For many people, the work of years is materialised in tangible goods such as cars or houses. For creative people, though, it is materialised in intangibles such as paintings or songs, which are protected through intellectual property rights. For this reason, the creative economy cannot be conceived without the concept of intellectual property as a representation of intangible assets.
Intellectual property rights are the linchpin of commercial transactions in the creations generated by the world’s creatives. JK Rowling, writer of the Harry Potter series, was able to obtain royalties for the use of her creations in many ways, including movie and video game adaptations, as well as toys. Underlying all these payments are copyrights, trademarks and other intellectual property rights.
Intangible assets have played an increasingly important role in the valuation of companies in recent years. In the S&P 500, a US benchmark index, intangible assets represented just 17% of the total market value in 1975, while by 2020 they accounted for 90%.
As intangible assets become a more relevant part of the global market, investors should become more comfortable with the idea of investing in the creative economy, reducing reliance on state support.
Consider, for example, Cirque du Soleil, which had the Quebec government as a partner. When the founders of the Cirque decided to grow and pursue their path as a private company, they needed to raise capital to make it happen, but at that time, who was going to lend them money or invest in a creative industry? In private banking, they found a small savings company that took the risky decision to support them. This was the Caisse Solidaire Desjardins, which granted them a US$20,000 loan – possibly the best investment in the history of that bank.
It has not been easy to convince private banks of the opportunities offered by the cultural and creative industries. It usually happens in countries with more experience in the field, typically more developed; however, there are exceptions. A notable one is Nollywood, which has become the second largest film industry in the world. The creative economy contributes significantly to Nigeria’s GDP and the film industry is one of the most important employers in the country, prompting some African private banks to offer loans for entrepreneurs in the creative sector.
Given the continued challenges of attracting investment to a field in which the product is intangible, the European Union has funded research to identify alternative and innovative mechanisms of financing cultural industries, specifically for the African, Caribbean and Pacific regions. The report identified five methods of financing: start-up and crowdfunding; cluster financing; debt financing; capital financing; and export financing. Those are some of the best options available for investors looking to bet on the creative economy.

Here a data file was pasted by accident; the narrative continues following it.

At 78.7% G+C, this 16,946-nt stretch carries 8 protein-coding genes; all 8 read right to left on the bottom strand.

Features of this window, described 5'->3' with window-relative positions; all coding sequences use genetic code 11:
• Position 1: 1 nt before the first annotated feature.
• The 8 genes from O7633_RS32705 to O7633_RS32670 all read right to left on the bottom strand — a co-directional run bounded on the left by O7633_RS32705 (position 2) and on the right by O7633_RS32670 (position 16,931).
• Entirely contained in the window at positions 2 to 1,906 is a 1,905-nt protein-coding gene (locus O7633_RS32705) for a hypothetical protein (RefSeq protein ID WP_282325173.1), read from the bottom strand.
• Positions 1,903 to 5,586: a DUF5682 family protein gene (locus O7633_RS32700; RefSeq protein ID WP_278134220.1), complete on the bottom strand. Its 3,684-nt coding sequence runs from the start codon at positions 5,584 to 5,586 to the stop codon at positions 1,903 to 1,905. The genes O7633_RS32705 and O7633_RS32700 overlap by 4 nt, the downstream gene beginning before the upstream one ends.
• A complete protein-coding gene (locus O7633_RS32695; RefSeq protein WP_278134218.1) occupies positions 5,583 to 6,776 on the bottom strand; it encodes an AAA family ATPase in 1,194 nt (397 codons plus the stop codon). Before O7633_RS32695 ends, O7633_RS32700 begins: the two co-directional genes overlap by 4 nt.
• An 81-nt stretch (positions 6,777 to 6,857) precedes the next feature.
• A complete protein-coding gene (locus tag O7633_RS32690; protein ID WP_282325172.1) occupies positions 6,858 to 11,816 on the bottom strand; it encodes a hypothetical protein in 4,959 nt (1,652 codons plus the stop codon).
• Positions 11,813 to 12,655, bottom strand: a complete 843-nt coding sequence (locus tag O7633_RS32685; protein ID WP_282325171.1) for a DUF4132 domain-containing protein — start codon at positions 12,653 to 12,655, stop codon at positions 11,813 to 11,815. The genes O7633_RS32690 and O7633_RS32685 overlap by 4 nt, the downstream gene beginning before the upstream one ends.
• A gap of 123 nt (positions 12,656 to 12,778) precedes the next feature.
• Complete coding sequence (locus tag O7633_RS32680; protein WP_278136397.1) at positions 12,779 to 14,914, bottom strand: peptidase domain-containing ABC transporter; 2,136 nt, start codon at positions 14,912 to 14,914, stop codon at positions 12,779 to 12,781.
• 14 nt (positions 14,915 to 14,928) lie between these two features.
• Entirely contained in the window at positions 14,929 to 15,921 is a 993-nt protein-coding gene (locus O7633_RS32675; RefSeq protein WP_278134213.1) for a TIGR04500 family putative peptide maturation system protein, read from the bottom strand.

Although the pandemic has created widespread challenges for the creative sector as a whole, some industries in the sector have managed to grow – for example, those related to the generation of content that is streamed online. Many startups and companies that looked unattractive to investors before the pandemic have now generated returns that have paid off massively for those who put their trust in them. That is why it is key to identify how to monetise intellectual property – otherwise, these companies would not be profitable.
A study conducted by the European Parliament concerning the effects of the Covid-19 crisis on the creative economy shows that private investment in these sectors has been reduced. However, as at any critical juncture, the current situation represents an opportunity for fundamental restructuring. Governments, investors and private banks are facing a unique moment to participate in the design of a new creative economy.
Another study looking at the effects of the crisis on this part of the economy highlights an element of growing importance in the new normality: digitalisation. Creatives have had to take their creativity to unimagined places in the digital world, from artificial intelligence to virtual reality. As the OECD highlights, there are opportunities for innovators and investors to seize the opportunities presented by new technology to move the industry forward.
In the debate around intellectual property, digitalisation is breaking paradigms: for example, in a work in which a creative collaborates with artificial intelligence, is the artist the only owner? This becomes even more complicated when almost all the work was made by technology, as in a 2018 case in France. On this point there is no certainty, although in China in 2019 a court recognised the copyright of a piece of artificial intelligence software.
At CAIINNO, we seek to generate useful knowledge and proposals to enable governments and creatives to make more enlightened decisions within the creative economy. Our projects include a big data visualiser, designed using information about the creative industries in Mexico and other countries, as well as proposals for the sector in the pandemic, including one selected by the Inter-American Development Bank from among more than 200 worldwide.
In conclusion, intellectual property as an intangible asset is a key element for both the creative economy and its investors. Understanding, protection and respect for the concept become relevant at any stage of the creation and commercialisation process. Intangible assets open up the possibility for investors to capitalise on the investments made in this economy. In consequence, without intellectual property there is no creative economy.